I would just stress not to go overboard. It’s easy to think, “Oooh! This software will do X, Y, and Z!”, and then realise six months later you never needed to do X or Z. When your business is new or even when you’re in the process of scaling, be careful about these purchases. Start with good quality and basic tools. Then, once you’re earning steady revenue and have high-profit margins to play with, make those upgrades.
I think your best bet would be to start with these indispensable tools (many of which are free):
- A task management system such as Asana
- A client management system such as Trello
- Cloud storage such as Google Drive
- Online meeting software such as Zoom
- Email marketing software such as MailChimp
- Accounting software such as QuickBooks
- Contract management software such as AND CO
- A password management tool such as LastPass
22. Organize Your Workspace
Before I started my own business, I read a lot of blogs about how to remain productive even when you work from home. One of the tips I found most valuable was to create a dedicated workspace. I think it’s similar to the effect that getting dressed for work has on you: it puts you in the mindset that you are now at your job. This is when and where you put your game face on and all distractions need to be left at the door.
But I want to push this just a little bit further. I’d like to suggest that you organize and optimise your workspace for focus, creativity, and efficiency. This includes both your digital workspace as well as the physical one.
If you’re looking for inspiration on how to do this, check out Adham Dannaway’s office:
It’s definitely reflective of the quality of work he’s known for.
23. Keep Improving
Want to be able to charge higher rates, add more expensive plans to your pricing structure, and open completely new revenue paths? Then you’re going to have to grow your capabilities and knowledge.
One way to do this is to get certified. There are different ways you could approach this. For instance, you could become a certified Google Partner.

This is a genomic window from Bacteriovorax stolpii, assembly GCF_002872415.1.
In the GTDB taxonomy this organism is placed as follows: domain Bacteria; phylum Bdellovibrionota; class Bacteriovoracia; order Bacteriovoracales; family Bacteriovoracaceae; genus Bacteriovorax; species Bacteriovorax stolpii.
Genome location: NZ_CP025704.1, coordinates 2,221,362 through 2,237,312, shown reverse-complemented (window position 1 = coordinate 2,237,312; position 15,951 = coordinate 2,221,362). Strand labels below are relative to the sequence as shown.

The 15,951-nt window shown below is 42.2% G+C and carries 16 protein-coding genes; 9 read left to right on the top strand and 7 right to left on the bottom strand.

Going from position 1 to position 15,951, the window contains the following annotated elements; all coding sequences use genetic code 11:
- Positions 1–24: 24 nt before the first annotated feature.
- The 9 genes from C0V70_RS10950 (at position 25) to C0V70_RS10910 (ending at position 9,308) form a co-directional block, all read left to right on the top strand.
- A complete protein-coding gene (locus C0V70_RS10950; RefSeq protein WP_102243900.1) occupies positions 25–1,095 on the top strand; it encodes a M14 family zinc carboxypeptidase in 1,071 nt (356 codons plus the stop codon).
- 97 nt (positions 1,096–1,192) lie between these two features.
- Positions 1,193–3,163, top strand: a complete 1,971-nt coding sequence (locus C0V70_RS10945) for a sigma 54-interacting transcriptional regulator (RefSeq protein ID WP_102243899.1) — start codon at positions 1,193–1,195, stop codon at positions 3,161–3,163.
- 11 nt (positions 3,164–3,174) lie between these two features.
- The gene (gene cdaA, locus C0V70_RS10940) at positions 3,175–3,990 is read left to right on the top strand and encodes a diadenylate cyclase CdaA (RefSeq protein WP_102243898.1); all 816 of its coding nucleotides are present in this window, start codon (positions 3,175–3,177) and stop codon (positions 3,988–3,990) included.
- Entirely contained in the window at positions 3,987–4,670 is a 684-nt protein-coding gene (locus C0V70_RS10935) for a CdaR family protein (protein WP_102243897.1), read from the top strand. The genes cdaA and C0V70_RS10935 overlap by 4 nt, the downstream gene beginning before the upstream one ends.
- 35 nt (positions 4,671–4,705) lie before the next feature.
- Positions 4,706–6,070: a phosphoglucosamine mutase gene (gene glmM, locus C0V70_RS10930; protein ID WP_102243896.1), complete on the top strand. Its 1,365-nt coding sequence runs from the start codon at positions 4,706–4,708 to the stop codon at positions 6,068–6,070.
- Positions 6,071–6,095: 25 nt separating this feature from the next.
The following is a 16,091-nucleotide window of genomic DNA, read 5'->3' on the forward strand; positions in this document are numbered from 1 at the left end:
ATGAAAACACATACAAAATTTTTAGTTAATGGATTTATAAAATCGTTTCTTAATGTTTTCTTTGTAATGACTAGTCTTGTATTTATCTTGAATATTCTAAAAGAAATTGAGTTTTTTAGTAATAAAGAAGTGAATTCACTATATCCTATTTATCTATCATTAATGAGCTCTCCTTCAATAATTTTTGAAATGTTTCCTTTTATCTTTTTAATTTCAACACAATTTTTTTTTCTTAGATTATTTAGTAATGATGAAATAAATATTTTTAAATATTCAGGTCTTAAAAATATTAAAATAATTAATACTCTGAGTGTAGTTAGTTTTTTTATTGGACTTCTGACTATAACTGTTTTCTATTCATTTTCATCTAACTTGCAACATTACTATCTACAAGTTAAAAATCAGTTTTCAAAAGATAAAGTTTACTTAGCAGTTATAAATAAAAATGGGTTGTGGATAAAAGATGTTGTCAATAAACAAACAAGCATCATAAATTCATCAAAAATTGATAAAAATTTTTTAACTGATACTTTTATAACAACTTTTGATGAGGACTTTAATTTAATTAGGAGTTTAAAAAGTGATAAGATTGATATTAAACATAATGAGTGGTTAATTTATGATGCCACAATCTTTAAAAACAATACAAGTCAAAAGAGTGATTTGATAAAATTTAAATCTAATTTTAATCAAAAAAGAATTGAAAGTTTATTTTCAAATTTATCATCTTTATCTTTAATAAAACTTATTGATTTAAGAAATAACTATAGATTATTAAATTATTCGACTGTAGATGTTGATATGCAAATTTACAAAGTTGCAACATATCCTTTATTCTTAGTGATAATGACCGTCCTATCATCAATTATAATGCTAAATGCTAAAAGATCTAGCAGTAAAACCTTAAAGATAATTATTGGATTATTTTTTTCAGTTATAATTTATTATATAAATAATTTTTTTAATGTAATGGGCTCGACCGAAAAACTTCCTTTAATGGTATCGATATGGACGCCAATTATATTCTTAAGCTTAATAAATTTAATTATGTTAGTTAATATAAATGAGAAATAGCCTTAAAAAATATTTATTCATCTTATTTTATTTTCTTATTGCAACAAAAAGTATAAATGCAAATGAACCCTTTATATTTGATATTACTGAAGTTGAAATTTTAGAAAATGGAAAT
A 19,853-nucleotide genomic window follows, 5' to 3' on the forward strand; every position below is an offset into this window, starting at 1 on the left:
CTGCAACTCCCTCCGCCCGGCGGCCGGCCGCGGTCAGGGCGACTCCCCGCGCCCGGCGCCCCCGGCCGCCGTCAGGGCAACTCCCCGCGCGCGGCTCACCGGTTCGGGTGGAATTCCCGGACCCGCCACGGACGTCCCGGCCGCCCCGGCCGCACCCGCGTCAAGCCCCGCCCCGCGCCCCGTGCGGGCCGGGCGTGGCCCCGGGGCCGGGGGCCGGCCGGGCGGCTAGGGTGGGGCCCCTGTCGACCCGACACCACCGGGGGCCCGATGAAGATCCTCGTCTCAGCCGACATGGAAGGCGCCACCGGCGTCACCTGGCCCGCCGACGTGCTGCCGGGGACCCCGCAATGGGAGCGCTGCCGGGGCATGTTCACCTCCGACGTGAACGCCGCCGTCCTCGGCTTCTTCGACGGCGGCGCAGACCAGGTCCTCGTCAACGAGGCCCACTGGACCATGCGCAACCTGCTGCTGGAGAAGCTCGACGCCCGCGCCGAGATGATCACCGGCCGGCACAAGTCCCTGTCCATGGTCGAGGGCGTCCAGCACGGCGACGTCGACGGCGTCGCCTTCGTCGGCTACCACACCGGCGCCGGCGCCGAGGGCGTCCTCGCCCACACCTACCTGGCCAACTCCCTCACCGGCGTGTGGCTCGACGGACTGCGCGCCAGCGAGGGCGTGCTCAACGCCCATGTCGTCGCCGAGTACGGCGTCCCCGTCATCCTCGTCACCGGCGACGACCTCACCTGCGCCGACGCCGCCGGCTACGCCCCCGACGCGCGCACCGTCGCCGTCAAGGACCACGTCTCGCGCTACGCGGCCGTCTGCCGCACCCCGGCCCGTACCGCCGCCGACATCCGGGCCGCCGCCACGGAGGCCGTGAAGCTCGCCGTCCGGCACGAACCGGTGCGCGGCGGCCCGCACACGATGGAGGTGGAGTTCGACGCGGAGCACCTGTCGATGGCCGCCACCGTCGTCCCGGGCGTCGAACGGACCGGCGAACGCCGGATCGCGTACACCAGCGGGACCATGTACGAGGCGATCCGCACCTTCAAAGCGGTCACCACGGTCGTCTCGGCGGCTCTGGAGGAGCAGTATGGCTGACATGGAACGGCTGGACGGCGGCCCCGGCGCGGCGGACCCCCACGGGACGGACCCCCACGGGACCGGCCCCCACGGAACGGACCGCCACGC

In that case, not only would you be your clients’ trusted WordPress expert, but you’d also be able to handle all their search marketing needs as well.
You could also take classes online or at a local school to enhance your skills. While you might not need training in WordPress, you might want to brush up on your business and communication skills. You should seize any chance you have to improve your relationship with clients and the quality of work you do for them.
WP Elevation’s program is the perfect example of something you can do to keep moving yourself and your business towards improvement. As Katrina Wagner of Graphic Beans explained:
“After I had implemented a few of the strategies I learned from Troy, my work week got much more manageable; I started making much more profit, and I could spend more time on each client’s project because I wasn’t juggling so many small tasks. Each time I learn something new in a webinar, from the online materials or by asking questions in the forum, my business gets stronger, and I have a better work/life balance.”
24. Don’t Overdo It
Business burnout. It’s either a sign that you’ve taken on way too much for too long… or that something’s not right within your business.
So, before you even get to that point of burnout, take better care of yourself.
- Say “no” to bad clients.
- Say “no” to jobs that invade your personal time.
- Schedule vacations.
- Create firm boundaries between your personal and professional lives.
- Create firm boundaries between you and your clients.
- Disconnect from work when you’re not there.
- Start outsourcing and delegating as your business prepares to scale.
- Make time for working out, eating right, and spending time with loved ones.
Take control over your life, so you can take control of your profits.
At the end of the day, your primary focus needs to be on your clients’ success. If their business is successful, you’ll find that your ability to sustain profitability in WordPress consulting will naturally come along with it. This means you need to be in a position where you know what you’re doing, you’re fully trusted to do what you do, and you’re being paid well for it.
Finally, remember why you're doing all of this. Ask yourself – “What does success look like for me”? and “What's it all for?” Is it to have more time with family and friends? Is it to travel? Impact the world? It's really up to you. But you need to be profitable to continue and you are doing the world a disservice if you're not profitable.